The Financial Conduct authority has recently published research into less risk averse investors, and the motives behind high-risk investments. Forex, Cryptocurrency and derivatives.
The research details that there is a new group of customers investing in higher risk instruments. A cohort far younger and more diverse than would traditionally be expected. This group ignited by the ‘accessibility offered by new investment apps’.
However, the FCA finds that investment in high-risk instruments may not actually meet these young investor’s needs. 59% of young investors clam that ‘a significant investment loss would have a fundamental impact on their current or future lifestyle’.
The FCA research found that for many of this group, reasons to invest were largely driven by the thrill of investing and social status from ownership rather than any specific analysis. Particularly true regarding those who invest in high-risk products. Where a challenge, competition and novelty play a larger part than conventional money saving/opportunity motivation. In the FCA survey, at least 38% of these young respondents did not list a single functional reason for investing.
Sheldon Mills, Executive Director, Consumer and Competition at the FCA said: ‘Much of the consumer investments market meets consumers’ needs. But we are worried that some investors are being tempted – often through online adverts or high-pressure sales tactics – into buying higher-risk products that are very unlikely to be suitable for them.
‘This research has helped us better understand what drives and motivates consumers so we can tell them about the risks involved in these investments through our investment harm campaign.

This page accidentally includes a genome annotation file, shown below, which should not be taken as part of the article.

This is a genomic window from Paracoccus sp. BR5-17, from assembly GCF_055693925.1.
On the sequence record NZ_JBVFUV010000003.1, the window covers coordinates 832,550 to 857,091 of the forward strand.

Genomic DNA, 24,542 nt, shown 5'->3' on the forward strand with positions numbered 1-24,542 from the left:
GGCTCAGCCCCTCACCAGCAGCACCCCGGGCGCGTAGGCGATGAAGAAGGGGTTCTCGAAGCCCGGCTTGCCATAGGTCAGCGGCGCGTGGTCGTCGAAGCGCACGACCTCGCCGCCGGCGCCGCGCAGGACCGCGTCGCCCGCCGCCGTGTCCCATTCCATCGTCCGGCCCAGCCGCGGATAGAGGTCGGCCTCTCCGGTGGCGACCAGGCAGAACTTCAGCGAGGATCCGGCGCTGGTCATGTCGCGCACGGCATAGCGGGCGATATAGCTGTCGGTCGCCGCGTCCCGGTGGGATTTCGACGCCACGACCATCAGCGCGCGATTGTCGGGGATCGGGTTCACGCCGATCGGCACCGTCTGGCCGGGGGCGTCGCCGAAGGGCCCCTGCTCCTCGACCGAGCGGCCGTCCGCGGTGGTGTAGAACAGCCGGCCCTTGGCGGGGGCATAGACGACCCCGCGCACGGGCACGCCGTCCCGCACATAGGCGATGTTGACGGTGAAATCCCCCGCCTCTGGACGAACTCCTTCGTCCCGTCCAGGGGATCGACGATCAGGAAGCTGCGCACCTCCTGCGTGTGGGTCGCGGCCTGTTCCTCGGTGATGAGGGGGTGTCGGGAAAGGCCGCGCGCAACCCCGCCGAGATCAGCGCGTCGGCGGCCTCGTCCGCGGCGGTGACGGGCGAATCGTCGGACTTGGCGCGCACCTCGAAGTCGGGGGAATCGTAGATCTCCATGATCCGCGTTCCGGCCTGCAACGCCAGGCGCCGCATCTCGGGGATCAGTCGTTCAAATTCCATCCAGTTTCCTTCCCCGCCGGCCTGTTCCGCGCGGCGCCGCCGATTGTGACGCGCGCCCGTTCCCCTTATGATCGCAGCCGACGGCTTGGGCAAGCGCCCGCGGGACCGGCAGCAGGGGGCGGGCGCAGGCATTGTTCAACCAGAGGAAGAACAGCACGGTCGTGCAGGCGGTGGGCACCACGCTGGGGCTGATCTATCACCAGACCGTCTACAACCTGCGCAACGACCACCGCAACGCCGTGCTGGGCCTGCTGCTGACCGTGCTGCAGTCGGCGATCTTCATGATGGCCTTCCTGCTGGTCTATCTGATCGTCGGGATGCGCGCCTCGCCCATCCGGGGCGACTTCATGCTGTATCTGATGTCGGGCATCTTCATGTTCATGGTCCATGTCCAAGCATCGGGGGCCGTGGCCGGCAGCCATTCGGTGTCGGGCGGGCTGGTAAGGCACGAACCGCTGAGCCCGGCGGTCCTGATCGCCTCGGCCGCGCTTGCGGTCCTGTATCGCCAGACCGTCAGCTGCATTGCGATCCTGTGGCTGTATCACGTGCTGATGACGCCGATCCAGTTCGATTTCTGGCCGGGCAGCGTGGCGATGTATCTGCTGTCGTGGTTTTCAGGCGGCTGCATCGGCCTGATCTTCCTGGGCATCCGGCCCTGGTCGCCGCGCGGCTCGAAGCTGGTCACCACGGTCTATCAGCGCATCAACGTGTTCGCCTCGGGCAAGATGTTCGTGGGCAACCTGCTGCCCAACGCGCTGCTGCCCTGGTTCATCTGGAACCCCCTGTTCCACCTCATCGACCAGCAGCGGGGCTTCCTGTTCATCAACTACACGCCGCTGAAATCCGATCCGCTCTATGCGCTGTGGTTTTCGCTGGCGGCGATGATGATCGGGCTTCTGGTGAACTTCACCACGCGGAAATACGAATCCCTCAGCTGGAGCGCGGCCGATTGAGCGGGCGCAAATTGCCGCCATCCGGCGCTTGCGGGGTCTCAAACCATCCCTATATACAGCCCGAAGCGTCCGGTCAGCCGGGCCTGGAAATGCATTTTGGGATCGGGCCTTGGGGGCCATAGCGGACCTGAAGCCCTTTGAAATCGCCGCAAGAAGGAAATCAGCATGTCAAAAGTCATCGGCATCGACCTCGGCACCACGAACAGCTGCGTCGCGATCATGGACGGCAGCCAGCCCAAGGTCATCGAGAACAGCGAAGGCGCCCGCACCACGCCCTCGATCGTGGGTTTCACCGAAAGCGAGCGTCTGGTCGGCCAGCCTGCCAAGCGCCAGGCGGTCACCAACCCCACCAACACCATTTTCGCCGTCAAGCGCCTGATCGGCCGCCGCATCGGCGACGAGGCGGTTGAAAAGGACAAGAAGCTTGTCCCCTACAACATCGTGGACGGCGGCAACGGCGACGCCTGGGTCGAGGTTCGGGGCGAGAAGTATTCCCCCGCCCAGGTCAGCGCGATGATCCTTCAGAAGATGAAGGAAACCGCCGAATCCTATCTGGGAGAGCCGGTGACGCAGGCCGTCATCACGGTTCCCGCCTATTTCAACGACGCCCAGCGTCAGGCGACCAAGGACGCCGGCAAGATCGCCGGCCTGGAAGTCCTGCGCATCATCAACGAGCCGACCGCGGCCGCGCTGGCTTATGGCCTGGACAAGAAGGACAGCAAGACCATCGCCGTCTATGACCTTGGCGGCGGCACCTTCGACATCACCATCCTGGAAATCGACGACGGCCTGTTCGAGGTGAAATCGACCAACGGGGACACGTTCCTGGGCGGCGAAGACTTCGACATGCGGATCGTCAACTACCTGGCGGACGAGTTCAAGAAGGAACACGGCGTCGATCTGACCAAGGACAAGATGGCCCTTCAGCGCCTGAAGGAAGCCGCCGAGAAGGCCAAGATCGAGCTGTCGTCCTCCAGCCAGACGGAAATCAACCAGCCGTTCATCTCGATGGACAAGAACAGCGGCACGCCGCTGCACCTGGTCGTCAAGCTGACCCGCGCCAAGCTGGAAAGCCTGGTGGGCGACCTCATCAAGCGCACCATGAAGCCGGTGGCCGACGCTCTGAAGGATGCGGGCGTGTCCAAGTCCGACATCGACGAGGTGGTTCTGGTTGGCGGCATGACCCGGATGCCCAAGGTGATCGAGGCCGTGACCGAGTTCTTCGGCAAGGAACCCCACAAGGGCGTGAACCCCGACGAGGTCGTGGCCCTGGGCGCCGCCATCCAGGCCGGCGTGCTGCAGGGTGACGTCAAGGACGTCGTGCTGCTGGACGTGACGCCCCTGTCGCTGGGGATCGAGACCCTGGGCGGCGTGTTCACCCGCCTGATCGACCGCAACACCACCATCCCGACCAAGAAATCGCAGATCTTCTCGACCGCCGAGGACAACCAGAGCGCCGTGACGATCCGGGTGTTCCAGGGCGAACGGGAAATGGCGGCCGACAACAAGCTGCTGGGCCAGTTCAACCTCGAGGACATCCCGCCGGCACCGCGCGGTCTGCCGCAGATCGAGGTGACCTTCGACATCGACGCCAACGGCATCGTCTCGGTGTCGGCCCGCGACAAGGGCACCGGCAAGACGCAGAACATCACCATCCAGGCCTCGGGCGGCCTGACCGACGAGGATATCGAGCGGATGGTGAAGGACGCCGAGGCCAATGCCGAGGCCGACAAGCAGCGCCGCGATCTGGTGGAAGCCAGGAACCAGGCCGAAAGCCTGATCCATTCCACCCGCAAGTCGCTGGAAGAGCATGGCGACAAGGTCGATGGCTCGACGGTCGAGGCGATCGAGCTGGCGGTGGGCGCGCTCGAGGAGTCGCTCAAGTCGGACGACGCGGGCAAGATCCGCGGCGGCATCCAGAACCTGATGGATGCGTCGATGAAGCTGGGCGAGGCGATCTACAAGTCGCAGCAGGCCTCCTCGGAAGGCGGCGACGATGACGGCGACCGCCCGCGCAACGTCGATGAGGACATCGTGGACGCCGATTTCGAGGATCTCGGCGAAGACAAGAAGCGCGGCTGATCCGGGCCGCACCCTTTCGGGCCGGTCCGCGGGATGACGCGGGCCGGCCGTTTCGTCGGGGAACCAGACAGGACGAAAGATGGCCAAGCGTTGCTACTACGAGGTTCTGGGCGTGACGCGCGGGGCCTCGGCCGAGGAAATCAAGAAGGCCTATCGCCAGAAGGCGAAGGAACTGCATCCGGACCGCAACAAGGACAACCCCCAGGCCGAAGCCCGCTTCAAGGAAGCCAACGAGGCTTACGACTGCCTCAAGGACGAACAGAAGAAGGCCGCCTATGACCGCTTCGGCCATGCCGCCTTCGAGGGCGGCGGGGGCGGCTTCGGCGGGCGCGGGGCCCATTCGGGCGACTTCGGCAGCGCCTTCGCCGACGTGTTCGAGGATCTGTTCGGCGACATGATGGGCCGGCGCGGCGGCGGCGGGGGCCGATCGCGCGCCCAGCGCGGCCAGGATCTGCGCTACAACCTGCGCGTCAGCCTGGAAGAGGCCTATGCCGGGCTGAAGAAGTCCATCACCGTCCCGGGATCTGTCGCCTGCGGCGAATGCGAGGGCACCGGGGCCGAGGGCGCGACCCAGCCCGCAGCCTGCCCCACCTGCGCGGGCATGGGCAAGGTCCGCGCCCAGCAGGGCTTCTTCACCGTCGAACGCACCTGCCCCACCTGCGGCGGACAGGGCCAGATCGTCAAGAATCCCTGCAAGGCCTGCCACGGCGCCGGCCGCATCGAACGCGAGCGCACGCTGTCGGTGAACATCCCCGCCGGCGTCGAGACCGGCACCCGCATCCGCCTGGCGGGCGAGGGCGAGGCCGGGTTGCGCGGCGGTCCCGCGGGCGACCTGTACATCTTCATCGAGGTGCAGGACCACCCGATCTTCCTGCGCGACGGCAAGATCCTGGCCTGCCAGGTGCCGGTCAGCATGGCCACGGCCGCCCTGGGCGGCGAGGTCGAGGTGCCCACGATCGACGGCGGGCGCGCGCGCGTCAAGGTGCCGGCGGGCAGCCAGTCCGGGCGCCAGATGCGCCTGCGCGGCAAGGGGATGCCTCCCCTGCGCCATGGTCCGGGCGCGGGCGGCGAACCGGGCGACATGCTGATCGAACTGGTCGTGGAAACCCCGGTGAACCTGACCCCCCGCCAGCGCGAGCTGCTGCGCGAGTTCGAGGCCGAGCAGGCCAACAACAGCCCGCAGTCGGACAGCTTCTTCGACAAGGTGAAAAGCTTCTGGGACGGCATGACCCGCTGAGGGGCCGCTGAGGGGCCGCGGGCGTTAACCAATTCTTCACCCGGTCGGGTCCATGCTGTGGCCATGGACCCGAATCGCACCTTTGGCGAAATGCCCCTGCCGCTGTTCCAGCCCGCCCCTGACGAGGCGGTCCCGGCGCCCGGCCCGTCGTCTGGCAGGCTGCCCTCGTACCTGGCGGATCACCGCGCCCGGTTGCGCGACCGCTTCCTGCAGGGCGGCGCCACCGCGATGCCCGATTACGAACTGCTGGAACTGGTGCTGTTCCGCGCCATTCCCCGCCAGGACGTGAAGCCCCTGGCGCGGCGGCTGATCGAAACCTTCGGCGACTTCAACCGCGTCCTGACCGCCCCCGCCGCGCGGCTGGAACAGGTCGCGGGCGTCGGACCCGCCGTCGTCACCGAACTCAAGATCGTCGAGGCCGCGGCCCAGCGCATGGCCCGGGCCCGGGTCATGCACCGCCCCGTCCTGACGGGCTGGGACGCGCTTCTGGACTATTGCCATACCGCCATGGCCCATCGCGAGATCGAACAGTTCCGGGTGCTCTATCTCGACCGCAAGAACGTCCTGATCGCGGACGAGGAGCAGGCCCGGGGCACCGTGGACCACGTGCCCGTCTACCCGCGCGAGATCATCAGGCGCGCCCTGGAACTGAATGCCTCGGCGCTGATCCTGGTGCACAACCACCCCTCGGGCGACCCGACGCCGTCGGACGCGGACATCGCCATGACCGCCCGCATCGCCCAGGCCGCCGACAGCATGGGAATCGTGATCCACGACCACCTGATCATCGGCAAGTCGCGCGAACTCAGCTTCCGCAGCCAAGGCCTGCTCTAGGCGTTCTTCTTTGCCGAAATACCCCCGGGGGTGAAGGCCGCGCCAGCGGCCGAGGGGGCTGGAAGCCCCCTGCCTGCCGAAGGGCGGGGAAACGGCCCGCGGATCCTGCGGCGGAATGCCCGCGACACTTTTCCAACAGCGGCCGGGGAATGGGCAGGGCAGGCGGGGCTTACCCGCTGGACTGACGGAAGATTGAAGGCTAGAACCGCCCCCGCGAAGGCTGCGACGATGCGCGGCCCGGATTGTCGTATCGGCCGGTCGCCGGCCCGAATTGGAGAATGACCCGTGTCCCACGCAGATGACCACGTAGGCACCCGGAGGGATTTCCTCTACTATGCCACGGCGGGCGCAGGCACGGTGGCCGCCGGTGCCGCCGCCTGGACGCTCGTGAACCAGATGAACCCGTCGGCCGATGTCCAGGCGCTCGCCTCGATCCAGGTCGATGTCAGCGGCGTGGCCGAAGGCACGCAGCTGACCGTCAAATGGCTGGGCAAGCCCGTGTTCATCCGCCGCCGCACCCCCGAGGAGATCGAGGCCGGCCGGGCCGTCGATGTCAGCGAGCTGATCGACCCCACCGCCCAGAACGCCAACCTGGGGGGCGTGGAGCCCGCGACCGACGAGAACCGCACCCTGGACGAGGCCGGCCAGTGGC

‘We want to make sure that we encourage the ability to save and invest for lifetime events, particularly for younger generations, but it is imperative that consumers do so with savings and investment products that have a suitable level of risk for their needs. Investors need to be mindful of their overall risk appetite, diversifying their investments and only investing money they can afford to lose in high risk products.
‘We also hope our research will provide valuable insights for other organisations that are involved in tackling harm in this market.’
The research shows that investors often are overconfident in their knowledge of investing, yet shows a lack of awareness of the real risk they are undertaking. Only 10 respondents see ‘losing some money’ as a risk on investing, even though almost all investments put capital at risk. The issue also lies with the nature of instruments these investors choose. In some cases, investors can lose more money than they initially invested, if using derivatives or contracts for difference.
This young cohort may also rely strongly on gut instinct, with almost four in five (78%) agreeing “I trust my instincts to tell me when it’s time to buy and to sell” and 78% also agreeing “There are certain investment types, sectors or companies I consider a ‘safe bet’”.
The issue is also in the precarious position many of these investors may already be in.
The FCA found that ‘younger investors may have the lowest levels of financial resilience making them more vulnerable to investment loss. Research showed that a significant loss could have a fundamental lifestyle impact on 59% of self-directed investors with less than 3 years’ experience, who are more likely to own high risk investment products, compared with 38% of investors with greater than 3 years’ experience.’
It should also be noted that many of these younger investors are relying on financial advice found on YouTube, Tiktok and other social media, which, although accessible, may be incorrect or misleading.
If you are a young investor, or considering a new investment opportunity, always consider these five questions before you go through.
Am I comfortable with the level of risk?
Do I fully understand the investment being offered to me?
Am I protected if things go wrong?
Are my investments regulated?
Should I get financial advice?
For more info, please visit https://www.fca.org.uk